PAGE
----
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Mar 30, 2017 | Press Releases | 0 comments

29 MARCH 2017

ICSA rural development chairman Seamus Sherlock has said it is high time that Minister Humphreys faces up to the issues around compensation for designation. Speaking following a meeting with the Designated Areas Monitoring Committee today (Wed 29 March), Mr Sherlock said “Farmers on designated land, including Hen Harrier farmers, are being led up the garden path by Government agencies.

It is almost two years since the presentation of a report on forestry to the Hen Harrier committee which demonstrated that forestry plantations for the first 12 years provided an ideal habitat for Hen Harriers, yet the blanket ban on afforestation by farmers continues in the Hen Harrier areas.

Latest indications suggest that the locally led scheme strategy is in real trouble due to a challenge to the tender process. This suggests that it is unlikely Hen Harrier farmers will see any benefit from locally led schemes in 2017.

Meanwhile, farmers in designated areas are being taken for fools when they are lectured to about how GLAS is for them when in fact the payment ceilings for GLAS result in designated farmers getting very limited net compensation from their designation. It is misleading to suggest that a farmer in a GLAS scheme getting €5,000 is being compensated for the designation to that amount when he could, in all likelihood, have qualified for a huge proportion of that money without the designation.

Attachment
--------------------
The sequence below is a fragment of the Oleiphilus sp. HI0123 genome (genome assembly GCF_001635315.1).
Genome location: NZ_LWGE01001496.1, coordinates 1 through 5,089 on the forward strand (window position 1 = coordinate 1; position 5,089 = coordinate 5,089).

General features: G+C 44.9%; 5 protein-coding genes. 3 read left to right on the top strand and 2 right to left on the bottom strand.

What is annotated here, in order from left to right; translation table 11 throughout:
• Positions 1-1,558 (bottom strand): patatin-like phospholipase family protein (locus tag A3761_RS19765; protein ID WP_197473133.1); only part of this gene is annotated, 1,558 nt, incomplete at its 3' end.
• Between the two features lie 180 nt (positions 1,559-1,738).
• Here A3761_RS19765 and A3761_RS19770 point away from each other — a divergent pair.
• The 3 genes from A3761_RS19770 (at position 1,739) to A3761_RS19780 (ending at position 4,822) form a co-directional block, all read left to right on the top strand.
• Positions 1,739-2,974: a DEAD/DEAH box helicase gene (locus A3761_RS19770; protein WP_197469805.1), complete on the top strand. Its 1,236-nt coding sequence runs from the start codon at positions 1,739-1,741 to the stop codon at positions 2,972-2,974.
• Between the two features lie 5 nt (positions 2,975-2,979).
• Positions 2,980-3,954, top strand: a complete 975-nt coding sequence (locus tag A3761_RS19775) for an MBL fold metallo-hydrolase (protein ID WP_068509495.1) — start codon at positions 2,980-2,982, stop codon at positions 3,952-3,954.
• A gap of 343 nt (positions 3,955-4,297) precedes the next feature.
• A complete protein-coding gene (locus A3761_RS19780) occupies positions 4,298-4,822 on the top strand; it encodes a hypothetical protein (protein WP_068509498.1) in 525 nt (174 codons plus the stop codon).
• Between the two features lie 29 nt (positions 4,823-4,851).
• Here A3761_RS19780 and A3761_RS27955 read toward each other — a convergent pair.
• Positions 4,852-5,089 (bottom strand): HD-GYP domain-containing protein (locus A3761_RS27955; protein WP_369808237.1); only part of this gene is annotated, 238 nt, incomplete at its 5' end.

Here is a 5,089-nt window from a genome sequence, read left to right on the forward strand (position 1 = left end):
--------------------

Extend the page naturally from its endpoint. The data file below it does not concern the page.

It is now high time that Minister Humphreys goes to the Cabinet to seek an allocation of funding for a new NPWS scheme in line with previous schemes that were in place before 2010. We have to go back to the principle that every designated hectare must be compensated.

There is also considerable outrage that industrial scale windfarm projects are being sanctioned on SPA ground and a blind eye is being turned to the potential environmental damage, yet farmers are not permitted to plant even one acre of forestry.

ICSA is sick and tired of the go-slow in dealing with these issues. This has been the first meeting of the Designated Areas Monitoring Committee in a number of years and the Hen Harrier consultation has gone up a blind alley. Seven years on, designated farmers such as Hen Harrier farmers and Callows farmers are left in limbo.

Farmers have been losing confidence in the whole process due to the ongoing delays in finding solutions. Designation places an enormous burden upon farmers and undermines land values. It is time for Minister Humphreys to step up and sort out this mess.”


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